Advent and Sacred Art

Our Dominican Order is noted for its intellectual tradition, especially luminaries such as St. Thomas Aquinas and St. Albert the Great. These saints have contributed greatly to the intellectual and theological advancement of the Church. Aquinas, especially, has led us to a better understanding of our human nature and our desires for Truth, Goodness, and Beauty. Aquinas, mostly through his written works, has touched the minds of many who seek the Truth.

In this post, I’d like to highlight a distinct but complimentary manner of reaching the human person—through visual means, through the beauty of sacred art. Within the Catholic Church at large, we have our Michelangelos and El Grecos. But even within our own Dominican history we have a great contributor to the Church’s sacred art tradition: Fra Angelico. Sacred artists touch their audience not primarily through an intellectual channel, but through a visual one. Their works ‘aim’ at a different part of the human person than do the written works of theologians. People see and are touched by DaVinci’s Last Supper or Caravaggio’s Calling of Saint Matthew that may never take the opportunity to read Aquinas. Given its broad attraction and ability to touch people at a nonverbal level, it is important that we appreciate and foster sacred art.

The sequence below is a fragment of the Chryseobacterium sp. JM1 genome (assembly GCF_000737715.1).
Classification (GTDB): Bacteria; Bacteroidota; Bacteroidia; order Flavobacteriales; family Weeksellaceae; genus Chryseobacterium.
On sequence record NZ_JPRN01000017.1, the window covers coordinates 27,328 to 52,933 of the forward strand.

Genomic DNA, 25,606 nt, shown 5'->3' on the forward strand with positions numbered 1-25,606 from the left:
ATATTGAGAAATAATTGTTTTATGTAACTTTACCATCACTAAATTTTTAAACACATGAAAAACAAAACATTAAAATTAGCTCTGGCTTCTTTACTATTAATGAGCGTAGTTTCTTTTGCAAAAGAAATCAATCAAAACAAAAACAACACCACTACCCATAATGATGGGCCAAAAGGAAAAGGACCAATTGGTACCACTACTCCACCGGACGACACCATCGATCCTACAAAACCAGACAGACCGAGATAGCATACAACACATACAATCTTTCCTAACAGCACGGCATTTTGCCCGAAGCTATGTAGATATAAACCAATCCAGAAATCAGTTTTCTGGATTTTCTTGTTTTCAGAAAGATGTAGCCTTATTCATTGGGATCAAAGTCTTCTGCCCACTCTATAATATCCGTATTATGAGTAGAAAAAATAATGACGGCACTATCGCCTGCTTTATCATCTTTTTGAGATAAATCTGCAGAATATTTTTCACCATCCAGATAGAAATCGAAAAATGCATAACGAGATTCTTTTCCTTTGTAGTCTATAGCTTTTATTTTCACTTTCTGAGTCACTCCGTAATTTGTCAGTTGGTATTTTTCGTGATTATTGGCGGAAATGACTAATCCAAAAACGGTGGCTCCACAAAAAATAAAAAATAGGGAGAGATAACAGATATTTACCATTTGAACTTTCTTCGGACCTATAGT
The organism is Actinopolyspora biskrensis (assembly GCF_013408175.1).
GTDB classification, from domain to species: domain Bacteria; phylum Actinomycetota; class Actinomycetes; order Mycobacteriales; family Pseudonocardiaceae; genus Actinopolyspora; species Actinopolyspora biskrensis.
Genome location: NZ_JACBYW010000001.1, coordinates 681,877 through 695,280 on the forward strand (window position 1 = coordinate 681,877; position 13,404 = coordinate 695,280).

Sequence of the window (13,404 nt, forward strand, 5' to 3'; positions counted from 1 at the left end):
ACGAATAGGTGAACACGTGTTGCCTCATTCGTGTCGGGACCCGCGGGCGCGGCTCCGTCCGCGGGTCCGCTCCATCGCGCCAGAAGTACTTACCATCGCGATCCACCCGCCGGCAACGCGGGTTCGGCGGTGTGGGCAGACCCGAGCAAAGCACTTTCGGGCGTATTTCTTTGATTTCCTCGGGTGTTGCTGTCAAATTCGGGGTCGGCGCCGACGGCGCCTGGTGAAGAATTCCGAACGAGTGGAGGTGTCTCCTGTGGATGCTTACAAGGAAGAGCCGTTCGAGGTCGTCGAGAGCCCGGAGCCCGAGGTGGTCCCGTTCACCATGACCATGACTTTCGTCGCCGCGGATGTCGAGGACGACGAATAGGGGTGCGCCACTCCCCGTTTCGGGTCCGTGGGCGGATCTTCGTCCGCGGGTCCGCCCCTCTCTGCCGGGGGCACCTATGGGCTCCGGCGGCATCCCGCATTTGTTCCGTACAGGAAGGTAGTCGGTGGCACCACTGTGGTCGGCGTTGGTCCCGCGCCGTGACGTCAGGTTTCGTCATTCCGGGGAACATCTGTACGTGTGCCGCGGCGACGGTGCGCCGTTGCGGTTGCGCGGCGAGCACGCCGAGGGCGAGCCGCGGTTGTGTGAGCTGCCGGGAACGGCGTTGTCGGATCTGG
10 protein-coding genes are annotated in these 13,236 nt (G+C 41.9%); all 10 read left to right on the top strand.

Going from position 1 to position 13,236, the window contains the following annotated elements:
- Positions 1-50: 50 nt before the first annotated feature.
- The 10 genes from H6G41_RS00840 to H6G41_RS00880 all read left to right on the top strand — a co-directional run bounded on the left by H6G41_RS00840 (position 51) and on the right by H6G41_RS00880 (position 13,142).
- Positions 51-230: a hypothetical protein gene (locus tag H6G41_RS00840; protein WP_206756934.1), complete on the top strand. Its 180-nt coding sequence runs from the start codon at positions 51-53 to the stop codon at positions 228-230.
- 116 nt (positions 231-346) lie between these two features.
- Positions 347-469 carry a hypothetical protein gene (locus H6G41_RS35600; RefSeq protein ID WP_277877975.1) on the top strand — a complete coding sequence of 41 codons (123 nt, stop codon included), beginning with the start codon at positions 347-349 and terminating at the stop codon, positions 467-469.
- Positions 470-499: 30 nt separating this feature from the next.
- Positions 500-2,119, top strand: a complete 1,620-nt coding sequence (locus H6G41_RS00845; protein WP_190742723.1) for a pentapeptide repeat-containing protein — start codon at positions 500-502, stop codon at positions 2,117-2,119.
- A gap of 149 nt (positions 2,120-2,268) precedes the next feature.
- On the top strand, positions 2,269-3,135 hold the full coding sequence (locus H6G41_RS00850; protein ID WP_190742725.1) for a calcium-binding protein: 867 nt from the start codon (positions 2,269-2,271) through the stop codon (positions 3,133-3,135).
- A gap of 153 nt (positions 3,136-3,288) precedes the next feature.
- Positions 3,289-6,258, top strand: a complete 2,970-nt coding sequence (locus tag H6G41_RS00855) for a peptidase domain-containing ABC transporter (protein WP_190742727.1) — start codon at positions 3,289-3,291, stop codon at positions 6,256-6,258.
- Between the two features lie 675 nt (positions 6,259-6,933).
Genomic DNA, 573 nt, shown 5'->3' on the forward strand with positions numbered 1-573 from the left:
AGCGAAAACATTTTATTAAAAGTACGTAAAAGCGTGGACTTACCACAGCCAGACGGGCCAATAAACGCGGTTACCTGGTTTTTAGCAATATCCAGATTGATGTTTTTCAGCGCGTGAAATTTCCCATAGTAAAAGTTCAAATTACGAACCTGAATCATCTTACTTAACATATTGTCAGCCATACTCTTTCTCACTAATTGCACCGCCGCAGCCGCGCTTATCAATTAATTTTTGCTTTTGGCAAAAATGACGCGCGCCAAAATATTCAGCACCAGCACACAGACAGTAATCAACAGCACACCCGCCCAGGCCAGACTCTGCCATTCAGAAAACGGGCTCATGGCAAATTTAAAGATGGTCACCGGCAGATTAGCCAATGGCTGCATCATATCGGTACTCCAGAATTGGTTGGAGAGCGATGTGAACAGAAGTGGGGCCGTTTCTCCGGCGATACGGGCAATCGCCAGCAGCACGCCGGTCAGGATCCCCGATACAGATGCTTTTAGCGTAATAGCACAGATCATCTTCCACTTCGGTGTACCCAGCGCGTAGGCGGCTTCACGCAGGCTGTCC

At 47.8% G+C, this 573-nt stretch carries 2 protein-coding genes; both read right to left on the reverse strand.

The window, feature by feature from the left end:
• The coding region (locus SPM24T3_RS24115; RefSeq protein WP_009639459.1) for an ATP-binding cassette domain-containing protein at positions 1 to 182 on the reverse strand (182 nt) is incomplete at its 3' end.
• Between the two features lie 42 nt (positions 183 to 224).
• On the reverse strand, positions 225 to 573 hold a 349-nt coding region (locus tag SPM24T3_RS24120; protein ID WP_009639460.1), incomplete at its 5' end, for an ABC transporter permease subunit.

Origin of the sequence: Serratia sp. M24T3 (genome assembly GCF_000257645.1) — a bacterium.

In this season of Advent, we might start with one of Fra Angelico’s most known works, The Annunciation, a visual representation of that very moment when the Word became flesh (John 1:14). During Advent, we prepare to celebrate Christ taking on our humanity and becoming man. Jesus takes a bodily, concrete existence on this earth. Fra Angelico’s work invites us into a meditation on the event of the Incarnation. In many of his works in the Dominican priory of San Marco, Fra Angelico explicitly cues his Dominican brothers to meditate on the mysteries of the faith he presents. We can see this in one of his presentations of the Annunciation painted in a friar’s cell. Here, Fra Angelico depicts St. Peter Martyr looking on as the event occurs. Fra Angelico invites us viewers to assume the role of St. Peter Martyr in the painting, and likewise to contemplate the mystery prayerfully.

The creation of sacred art is also a spiritual exercise for the artist. One of Fra Angelico’s biographers claimed that he never retouched a work once it was finished since he believed its original form is what God wanted. Fra Angelico prayed that the works of his brush manifest God’s desire. He asked to be made a secondary cause to a work that God was making. He said, “to paint the things of Christ, one must live with Christ.” This motto may serve all of us, whether we are artists or not—that we be made instruments for what God wants to accomplish through us. May we allow ourselves to be brushes in the hand of the Divine Painter and allow Him to make us part of his new creation.

Br. Scott Norgaard, O.P.  | Meet the Brothers in Formation HERE